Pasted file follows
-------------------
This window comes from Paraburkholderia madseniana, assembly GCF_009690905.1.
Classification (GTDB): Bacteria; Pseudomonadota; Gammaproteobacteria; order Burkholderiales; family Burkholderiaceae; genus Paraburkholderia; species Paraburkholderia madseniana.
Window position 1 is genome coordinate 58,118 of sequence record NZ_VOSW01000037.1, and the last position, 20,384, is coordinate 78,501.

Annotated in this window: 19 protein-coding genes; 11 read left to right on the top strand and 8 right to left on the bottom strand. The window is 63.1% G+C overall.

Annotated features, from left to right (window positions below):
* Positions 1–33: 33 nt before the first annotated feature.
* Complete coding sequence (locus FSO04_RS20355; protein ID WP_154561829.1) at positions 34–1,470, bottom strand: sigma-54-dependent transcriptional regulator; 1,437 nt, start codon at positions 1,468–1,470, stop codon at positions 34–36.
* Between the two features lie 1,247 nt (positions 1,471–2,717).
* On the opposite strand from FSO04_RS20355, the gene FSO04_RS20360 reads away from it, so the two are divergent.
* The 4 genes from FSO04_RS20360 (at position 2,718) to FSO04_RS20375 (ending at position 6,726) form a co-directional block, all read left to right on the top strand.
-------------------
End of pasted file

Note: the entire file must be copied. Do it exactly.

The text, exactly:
This window comes from Paraburkholderia madseniana, assembly GCF_009690905.1.
Classification (GTDB): Bacteria; Pseudomonadota; Gammaproteobacteria; order Burkholderiales; family Burkholderiaceae; genus Paraburkholderia; species Paraburkholderia madseniana.
Window position 1 is genome coordinate 58,118 of sequence record NZ_VOSW01000037.1, and the last position, 20,384, is coordinate 78,501.

Annotated in this window: 19 protein-coding genes; 11 read left to right on the top strand and 8 right to left on the bottom strand. The window is 63.1% G+C overall.

Annotated features, from left to right (window positions below):
* Positions 1–33: 33 nt before the first annotated feature.
* Complete coding sequence (locus FSO04_RS20355; protein ID WP_154561829.1) at positions 34–1,470, bottom strand: sigma-54-dependent transcriptional regulator; 1,437 nt, start codon at positions 1,468–1,470, stop codon at positions 34–36.
* Between the two features lie 1,247 nt (positions 1,471–2,717).
* On the opposite strand from FSO04_RS20355, the gene FSO04_RS20360 reads away from it, so the two are divergent.
* The 4 genes from FSO04_RS20360 (at position 2,718) to FSO04_RS20375 (ending at position 6,726) form a co-directional block, all read left to right on the top strand.